In this week's Israel News Recap Without the Rhetoric, Israel and Iran come to blows, a new prayer section at the Kotel, and the discover of the Byzantine Mosaic. After over a year of delay, construction has commenced on a southern section of the Kotel in Jerusalem’s old city that allows both men and women to pray in the same section.
Construction to Renovate Egalitarian Section of Western Wall Begins
The construction is based on a plan first drawn up in 2016, but was quickly hampered by controversy and ultimately frozen in June 2017 over objections from Haredi parties. They disagreed over the make-up of the committee in charge of the remodel and design of the plaza entrance. Now, however, the construction has proceeded under the direction of the government but without key aspects of the deal originally agreed upon for the renovation.
The original blueprints include upgrades at the Robinson’s Arch significantly expanding the prayer space, the creation of a larger prayer area next to the Western Wall stones than the current one, and a wider staircase leading to the prayer area, according to The Jerusalem Post.
The go-ahead on the construction is being welcomed by some but treated with suspicion by others who demand that the terms of the original construction deal be met. Haaretz reports that Netanyahu, who helped freeze the deal in 2017 under pressure from the religious parties, has made it clear that he will not keep several of the key parts of the original deal such as making the new prayer plaza fully visible, sharing an entrance with all visitors, and creating a new public authority to administer the section that would include non-Orthodox and members of a feminist movement called Women of the Wall.
The Reform and Conservative movements, both supporting the expansion of the egalitarian prayer area, have met the construction with divided reactions. The Reform Movement demands that the full original deal be met or nothing at all. The Conservative Movement has shown that some flexibility may be beneficial, according to Haaretz.
A petition is now in front of the Supreme Court from both the Reform and Conservative movements arguing against the government for backing out of the full agreement.
Israel and Iran Come to Blows over Syria
After months of saber-rattling, Israel and Iran have engaged in open combat over the skies of Israel and Syria.
The Israeli Security Forces first reported that an Iranian-controlled drone had entered and violated Israeli airspace before an Israeli attack helicopter intercepted it and shot it down. In response, an Israeli air sortie targeted twelve Syrian and Iranian sites and struck the base the drone originated from near Palmyra inside Syria, destroying buildings and equipment and killing at least six members of the Syrian army and its affiliated forces.
One Israeli F-16 fighter jet in the squadron launching the airstrikes was hit after Syrian anti-aircraft defenses launched a slew of anti-aircraft missiles at the attacking jets. The F-16 crashed in the Golan Heights near Beit She’an, within Israeli territory. Both crew members were able to eject safely, though one was seriously injured and is currently in recovery.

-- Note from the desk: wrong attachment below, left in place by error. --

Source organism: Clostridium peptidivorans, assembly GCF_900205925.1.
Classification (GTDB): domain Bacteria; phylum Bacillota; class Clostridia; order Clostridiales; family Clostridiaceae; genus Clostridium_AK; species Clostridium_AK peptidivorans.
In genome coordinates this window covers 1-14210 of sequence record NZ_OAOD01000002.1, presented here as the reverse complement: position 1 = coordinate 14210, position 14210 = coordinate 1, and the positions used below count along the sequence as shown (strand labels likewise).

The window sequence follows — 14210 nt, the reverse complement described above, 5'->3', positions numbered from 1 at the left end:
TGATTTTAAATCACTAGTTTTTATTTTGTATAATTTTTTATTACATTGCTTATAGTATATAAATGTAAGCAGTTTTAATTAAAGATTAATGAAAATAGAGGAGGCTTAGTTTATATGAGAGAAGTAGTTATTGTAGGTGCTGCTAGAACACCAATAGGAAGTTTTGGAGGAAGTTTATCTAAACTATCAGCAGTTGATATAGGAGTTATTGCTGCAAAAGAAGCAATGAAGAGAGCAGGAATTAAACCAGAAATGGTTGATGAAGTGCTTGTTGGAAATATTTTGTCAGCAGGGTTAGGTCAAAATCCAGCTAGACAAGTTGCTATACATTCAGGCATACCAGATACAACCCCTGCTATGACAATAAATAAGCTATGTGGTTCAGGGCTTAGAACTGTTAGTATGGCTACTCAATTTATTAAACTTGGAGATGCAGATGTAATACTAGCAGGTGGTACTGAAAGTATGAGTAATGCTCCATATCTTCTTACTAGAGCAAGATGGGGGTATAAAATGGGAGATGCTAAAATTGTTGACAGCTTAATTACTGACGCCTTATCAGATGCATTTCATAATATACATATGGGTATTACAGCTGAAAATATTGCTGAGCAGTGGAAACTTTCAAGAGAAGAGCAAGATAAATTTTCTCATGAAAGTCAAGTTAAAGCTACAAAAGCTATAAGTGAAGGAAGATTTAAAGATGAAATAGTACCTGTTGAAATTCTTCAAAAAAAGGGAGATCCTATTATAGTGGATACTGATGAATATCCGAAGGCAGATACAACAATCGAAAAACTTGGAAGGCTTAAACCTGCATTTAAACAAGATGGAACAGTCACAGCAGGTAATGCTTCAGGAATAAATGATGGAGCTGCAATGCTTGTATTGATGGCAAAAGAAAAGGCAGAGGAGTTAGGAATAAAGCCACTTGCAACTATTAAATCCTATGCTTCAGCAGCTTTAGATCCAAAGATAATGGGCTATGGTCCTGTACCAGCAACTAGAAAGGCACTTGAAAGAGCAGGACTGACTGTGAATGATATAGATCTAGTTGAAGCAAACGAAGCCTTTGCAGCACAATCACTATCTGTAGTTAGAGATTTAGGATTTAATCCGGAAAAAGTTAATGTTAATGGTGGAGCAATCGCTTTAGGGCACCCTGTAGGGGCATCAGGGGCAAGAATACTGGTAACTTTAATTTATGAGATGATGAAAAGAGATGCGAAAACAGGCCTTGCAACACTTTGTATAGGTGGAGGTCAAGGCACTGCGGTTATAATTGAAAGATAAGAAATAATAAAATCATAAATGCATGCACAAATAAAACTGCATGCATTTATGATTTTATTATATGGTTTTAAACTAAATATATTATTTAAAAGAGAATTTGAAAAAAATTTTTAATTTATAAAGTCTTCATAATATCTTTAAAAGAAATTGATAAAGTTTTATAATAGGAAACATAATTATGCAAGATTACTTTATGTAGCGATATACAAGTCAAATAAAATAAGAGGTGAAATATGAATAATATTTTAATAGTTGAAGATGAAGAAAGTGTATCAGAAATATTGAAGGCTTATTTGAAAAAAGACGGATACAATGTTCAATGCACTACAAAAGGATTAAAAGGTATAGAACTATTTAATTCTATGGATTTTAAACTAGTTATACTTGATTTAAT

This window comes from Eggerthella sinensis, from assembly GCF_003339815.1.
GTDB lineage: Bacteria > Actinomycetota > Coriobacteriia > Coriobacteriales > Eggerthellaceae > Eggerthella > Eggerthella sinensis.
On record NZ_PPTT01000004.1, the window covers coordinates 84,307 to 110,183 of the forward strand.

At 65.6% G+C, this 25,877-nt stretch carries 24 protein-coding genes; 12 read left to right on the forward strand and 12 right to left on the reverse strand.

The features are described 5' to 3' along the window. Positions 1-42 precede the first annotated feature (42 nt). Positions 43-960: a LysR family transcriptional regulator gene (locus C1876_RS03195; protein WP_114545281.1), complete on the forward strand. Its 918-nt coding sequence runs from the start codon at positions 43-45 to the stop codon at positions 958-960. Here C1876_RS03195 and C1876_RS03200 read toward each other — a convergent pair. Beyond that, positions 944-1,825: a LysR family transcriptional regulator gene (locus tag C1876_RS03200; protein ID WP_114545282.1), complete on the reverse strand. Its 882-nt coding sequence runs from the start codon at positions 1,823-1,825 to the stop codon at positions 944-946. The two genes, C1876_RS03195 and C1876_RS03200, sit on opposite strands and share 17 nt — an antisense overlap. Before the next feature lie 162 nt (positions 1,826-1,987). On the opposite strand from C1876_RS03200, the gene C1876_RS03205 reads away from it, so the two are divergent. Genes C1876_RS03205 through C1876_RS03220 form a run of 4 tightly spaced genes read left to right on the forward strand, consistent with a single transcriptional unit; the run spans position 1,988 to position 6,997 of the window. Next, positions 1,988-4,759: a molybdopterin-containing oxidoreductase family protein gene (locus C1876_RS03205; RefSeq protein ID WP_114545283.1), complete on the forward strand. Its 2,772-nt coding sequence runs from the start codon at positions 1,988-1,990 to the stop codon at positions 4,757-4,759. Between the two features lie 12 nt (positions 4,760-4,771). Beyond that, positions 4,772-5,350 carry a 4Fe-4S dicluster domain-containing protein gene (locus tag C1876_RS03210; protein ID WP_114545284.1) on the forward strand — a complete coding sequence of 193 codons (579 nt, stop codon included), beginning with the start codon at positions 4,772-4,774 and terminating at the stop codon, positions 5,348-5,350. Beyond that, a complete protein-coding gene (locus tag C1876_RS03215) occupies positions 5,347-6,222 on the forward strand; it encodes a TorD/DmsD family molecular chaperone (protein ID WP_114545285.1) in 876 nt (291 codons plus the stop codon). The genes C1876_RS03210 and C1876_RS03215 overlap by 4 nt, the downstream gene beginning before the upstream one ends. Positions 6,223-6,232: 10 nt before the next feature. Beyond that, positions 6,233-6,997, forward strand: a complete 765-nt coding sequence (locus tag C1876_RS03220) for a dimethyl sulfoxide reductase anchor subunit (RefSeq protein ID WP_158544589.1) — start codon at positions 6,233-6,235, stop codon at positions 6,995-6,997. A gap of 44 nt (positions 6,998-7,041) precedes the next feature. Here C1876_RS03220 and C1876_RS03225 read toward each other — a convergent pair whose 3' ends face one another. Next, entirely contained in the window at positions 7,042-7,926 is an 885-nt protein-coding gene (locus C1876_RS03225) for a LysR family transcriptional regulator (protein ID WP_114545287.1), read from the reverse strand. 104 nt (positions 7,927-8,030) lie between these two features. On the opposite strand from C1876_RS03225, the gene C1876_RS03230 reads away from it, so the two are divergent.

The IDF said the Iranian drone’s design was based on an American stealth drone that was intercepted by Iran six years ago.
Israel said several of the sites it targeted on Saturday "are part of Iran's military establishment in Syria." Iran denied that its drone had been shot down, but video appears to dispute that.
This marks a dangerous escalation game in the fight over Syria as more foreign interests such as Iran seek to entrench closer to Israeli borders under cover of the current conflict. For years now, Iran and its militia forces have pushed further into Syria and possibly even into Iraq as part of the Arab force pushing back the Islamic State. Israel, Iraq, Saudi Arabia, and anyone not allied with Iran have been warning that the ground gained by the Iranian forces is unlikely to be relinquished after the defeat of the Islamic State. Instead, the fear is that they will use the new territory to establish bases for staging attacks and missions, such as the drone Israel shot down.
“The Syrians are playing with fire when they allow the Iranians to attack Israel from their soil,” said Lt. Col. Jonathan Conricus, a spokesman for the Israeli military, in a statement. “We are willing, prepared, and capable to exact a heavy price on anyone who attacks us. However, we are not looking to escalate the situation.”
Military analysts are expecting that this new level of engagement is far from over. Iran is highly unlikely to remove its forces from Syria having invested so much into supporting Syria’s Assad. Israel is bent on keeping Iran away from its borders and from expanding into Syria. Additionally, Russia can remain neutral in this only for so long since it has ground and air assets working with Syria.
This is the biggest and most significant attack the Israeli air force has carried out against Syrian air defenses since 1982.
Rare Greek Mosaic with Inscription Unearthed
Archeologists uncovering the ruins of a Byzantine structure were delighted to discover a rare Greek mosaic underneath the Byzantine commercial building in Caesarea.
The Times of Israel reports that the colorful mosaic, dated around the second or third century, is one of few examples of mosaics from that era in Israel and “its craftsmanship is compared by archaeologists to the fine artistry found in Antioch.”
The mosaic depicts three males wearing togas, typical mosaic patterns and an unusually long Greek inscription. The inscription, unfortunately, was damaged by the building on top of it. Some letters are missing or damaged rendering it difficult to decipher, but are being studied at Hebrew University’s Institute of Archeology. The archeologists do not expect that this is the last find in this artifact-rich area.